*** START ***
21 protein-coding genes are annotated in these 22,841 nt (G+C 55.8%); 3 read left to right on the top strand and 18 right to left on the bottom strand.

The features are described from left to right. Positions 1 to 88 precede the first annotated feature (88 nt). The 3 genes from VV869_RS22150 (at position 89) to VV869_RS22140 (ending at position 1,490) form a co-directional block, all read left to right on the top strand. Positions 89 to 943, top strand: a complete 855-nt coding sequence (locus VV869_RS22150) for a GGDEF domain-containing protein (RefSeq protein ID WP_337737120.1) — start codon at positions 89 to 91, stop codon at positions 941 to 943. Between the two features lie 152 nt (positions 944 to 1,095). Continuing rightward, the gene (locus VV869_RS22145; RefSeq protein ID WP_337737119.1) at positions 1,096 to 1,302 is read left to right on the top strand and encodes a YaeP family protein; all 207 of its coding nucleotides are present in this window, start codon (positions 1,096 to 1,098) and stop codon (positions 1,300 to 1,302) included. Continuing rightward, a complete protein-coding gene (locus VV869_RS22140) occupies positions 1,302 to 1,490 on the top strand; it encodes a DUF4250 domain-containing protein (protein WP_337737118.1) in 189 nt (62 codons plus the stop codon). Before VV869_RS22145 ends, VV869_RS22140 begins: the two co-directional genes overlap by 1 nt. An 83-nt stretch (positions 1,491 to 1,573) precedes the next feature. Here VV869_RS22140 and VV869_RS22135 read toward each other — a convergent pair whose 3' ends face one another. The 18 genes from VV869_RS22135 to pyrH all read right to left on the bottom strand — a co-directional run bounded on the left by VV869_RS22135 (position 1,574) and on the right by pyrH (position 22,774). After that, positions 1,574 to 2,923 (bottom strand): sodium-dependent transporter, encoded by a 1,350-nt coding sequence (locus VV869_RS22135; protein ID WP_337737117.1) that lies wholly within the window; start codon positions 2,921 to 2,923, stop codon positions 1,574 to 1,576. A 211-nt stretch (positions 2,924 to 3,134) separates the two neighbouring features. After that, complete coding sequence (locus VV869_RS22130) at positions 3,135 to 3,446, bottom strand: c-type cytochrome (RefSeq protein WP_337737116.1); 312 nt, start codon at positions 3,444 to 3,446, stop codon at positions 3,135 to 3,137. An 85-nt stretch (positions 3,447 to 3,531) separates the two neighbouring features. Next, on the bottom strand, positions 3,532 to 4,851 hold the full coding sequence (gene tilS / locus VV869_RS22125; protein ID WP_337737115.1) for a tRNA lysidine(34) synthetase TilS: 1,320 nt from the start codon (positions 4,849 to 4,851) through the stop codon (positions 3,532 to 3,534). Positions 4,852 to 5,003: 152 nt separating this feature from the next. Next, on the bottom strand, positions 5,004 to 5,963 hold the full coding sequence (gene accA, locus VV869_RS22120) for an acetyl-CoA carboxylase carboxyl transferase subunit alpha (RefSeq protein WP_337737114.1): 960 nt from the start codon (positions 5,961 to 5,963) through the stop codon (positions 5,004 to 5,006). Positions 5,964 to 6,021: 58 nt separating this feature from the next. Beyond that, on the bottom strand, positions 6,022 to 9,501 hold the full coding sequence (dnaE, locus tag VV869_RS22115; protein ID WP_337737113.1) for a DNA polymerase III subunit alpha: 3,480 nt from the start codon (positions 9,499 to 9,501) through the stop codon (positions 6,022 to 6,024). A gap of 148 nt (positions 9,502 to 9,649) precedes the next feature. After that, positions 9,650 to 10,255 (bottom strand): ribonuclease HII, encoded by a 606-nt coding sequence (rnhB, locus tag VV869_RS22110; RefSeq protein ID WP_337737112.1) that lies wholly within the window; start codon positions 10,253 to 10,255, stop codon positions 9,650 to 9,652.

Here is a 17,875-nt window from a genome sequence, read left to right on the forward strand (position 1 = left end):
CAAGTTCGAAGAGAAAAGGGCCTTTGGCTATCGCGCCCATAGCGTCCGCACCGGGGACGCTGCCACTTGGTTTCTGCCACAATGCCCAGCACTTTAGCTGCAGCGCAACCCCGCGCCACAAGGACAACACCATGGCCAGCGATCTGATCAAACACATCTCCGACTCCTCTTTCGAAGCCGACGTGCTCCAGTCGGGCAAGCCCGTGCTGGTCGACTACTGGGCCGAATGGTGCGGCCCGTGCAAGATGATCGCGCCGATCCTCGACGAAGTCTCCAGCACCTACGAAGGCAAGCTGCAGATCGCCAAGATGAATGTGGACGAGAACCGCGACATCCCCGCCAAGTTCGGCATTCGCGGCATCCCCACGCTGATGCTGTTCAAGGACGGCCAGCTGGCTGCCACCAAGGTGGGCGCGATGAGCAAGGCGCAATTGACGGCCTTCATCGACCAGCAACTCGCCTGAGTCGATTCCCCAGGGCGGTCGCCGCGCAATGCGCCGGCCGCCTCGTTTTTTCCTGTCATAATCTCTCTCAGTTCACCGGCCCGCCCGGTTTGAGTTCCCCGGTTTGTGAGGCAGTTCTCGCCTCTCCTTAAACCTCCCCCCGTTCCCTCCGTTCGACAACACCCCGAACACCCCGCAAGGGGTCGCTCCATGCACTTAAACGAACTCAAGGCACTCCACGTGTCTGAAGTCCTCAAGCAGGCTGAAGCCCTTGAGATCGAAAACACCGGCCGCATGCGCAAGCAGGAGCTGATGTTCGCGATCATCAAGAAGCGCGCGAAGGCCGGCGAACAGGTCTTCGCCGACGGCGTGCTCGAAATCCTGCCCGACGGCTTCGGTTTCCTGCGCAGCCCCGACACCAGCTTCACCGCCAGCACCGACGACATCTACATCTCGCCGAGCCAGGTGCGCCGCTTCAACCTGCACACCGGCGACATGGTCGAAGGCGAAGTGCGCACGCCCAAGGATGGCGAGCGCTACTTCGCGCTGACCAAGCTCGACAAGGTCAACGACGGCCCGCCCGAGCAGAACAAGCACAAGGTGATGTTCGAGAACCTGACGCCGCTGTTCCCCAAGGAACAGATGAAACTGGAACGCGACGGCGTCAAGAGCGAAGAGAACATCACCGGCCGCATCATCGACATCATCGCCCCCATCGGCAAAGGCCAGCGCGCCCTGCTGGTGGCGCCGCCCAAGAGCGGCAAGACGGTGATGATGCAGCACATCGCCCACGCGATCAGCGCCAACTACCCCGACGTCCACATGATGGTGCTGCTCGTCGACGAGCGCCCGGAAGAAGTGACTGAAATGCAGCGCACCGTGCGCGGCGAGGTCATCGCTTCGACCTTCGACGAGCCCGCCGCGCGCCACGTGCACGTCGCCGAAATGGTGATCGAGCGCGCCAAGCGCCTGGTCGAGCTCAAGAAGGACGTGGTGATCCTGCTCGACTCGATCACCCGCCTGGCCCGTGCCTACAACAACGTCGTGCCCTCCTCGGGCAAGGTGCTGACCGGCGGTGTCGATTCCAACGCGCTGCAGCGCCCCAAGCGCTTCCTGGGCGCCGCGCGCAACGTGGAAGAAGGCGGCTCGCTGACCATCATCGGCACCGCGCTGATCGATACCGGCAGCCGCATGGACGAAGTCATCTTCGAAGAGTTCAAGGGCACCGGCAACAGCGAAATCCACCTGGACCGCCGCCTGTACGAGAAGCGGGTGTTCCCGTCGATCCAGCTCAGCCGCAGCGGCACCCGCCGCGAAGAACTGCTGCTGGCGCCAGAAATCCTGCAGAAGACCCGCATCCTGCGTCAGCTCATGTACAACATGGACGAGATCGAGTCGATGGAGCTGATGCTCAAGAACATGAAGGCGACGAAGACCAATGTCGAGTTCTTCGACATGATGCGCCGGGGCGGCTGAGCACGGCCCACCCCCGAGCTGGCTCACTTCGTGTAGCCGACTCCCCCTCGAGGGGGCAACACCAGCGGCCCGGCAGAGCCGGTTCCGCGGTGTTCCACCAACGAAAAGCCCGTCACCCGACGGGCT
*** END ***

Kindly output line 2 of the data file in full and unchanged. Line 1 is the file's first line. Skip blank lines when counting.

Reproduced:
The features are described from left to right. Positions 1 to 88 precede the first annotated feature (88 nt). The 3 genes from VV869_RS22150 (at position 89) to VV869_RS22140 (ending at position 1,490) form a co-directional block, all read left to right on the top strand. Positions 89 to 943, top strand: a complete 855-nt coding sequence (locus VV869_RS22150) for a GGDEF domain-containing protein (RefSeq protein ID WP_337737120.1) — start codon at positions 89 to 91, stop codon at positions 941 to 943. Between the two features lie 152 nt (positions 944 to 1,095). Continuing rightward, the gene (locus VV869_RS22145; RefSeq protein ID WP_337737119.1) at positions 1,096 to 1,302 is read left to right on the top strand and encodes a YaeP family protein; all 207 of its coding nucleotides are present in this window, start codon (positions 1,096 to 1,098) and stop codon (positions 1,300 to 1,302) included. Continuing rightward, a complete protein-coding gene (locus VV869_RS22140) occupies positions 1,302 to 1,490 on the top strand; it encodes a DUF4250 domain-containing protein (protein WP_337737118.1) in 189 nt (62 codons plus the stop codon). Before VV869_RS22145 ends, VV869_RS22140 begins: the two co-directional genes overlap by 1 nt. An 83-nt stretch (positions 1,491 to 1,573) precedes the next feature. Here VV869_RS22140 and VV869_RS22135 read toward each other — a convergent pair whose 3' ends face one another. The 18 genes from VV869_RS22135 to pyrH all read right to left on the bottom strand — a co-directional run bounded on the left by VV869_RS22135 (position 1,574) and on the right by pyrH (position 22,774). After that, positions 1,574 to 2,923 (bottom strand): sodium-dependent transporter, encoded by a 1,350-nt coding sequence (locus VV869_RS22135; protein ID WP_337737117.1) that lies wholly within the window; start codon positions 2,921 to 2,923, stop codon positions 1,574 to 1,576. A 211-nt stretch (positions 2,924 to 3,134) separates the two neighbouring features. After that, complete coding sequence (locus VV869_RS22130) at positions 3,135 to 3,446, bottom strand: c-type cytochrome (RefSeq protein WP_337737116.1); 312 nt, start codon at positions 3,444 to 3,446, stop codon at positions 3,135 to 3,137. An 85-nt stretch (positions 3,447 to 3,531) separates the two neighbouring features. Next, on the bottom strand, positions 3,532 to 4,851 hold the full coding sequence (gene tilS / locus VV869_RS22125; protein ID WP_337737115.1) for a tRNA lysidine(34) synthetase TilS: 1,320 nt from the start codon (positions 4,849 to 4,851) through the stop codon (positions 3,532 to 3,534). Positions 4,852 to 5,003: 152 nt separating this feature from the next. Next, on the bottom strand, positions 5,004 to 5,963 hold the full coding sequence (gene accA, locus VV869_RS22120) for an acetyl-CoA carboxylase carboxyl transferase subunit alpha (RefSeq protein WP_337737114.1): 960 nt from the start codon (positions 5,961 to 5,963) through the stop codon (positions 5,004 to 5,006). Positions 5,964 to 6,021: 58 nt separating this feature from the next. Beyond that, on the bottom strand, positions 6,022 to 9,501 hold the full coding sequence (dnaE, locus tag VV869_RS22115; protein ID WP_337737113.1) for a DNA polymerase III subunit alpha: 3,480 nt from the start codon (positions 9,499 to 9,501) through the stop codon (positions 6,022 to 6,024). A gap of 148 nt (positions 9,502 to 9,649) precedes the next feature. After that, positions 9,650 to 10,255 (bottom strand): ribonuclease HII, encoded by a 606-nt coding sequence (rnhB, locus tag VV869_RS22110; RefSeq protein ID WP_337737112.1) that lies wholly within the window; start codon positions 10,253 to 10,255, stop codon positions 9,650 to 9,652.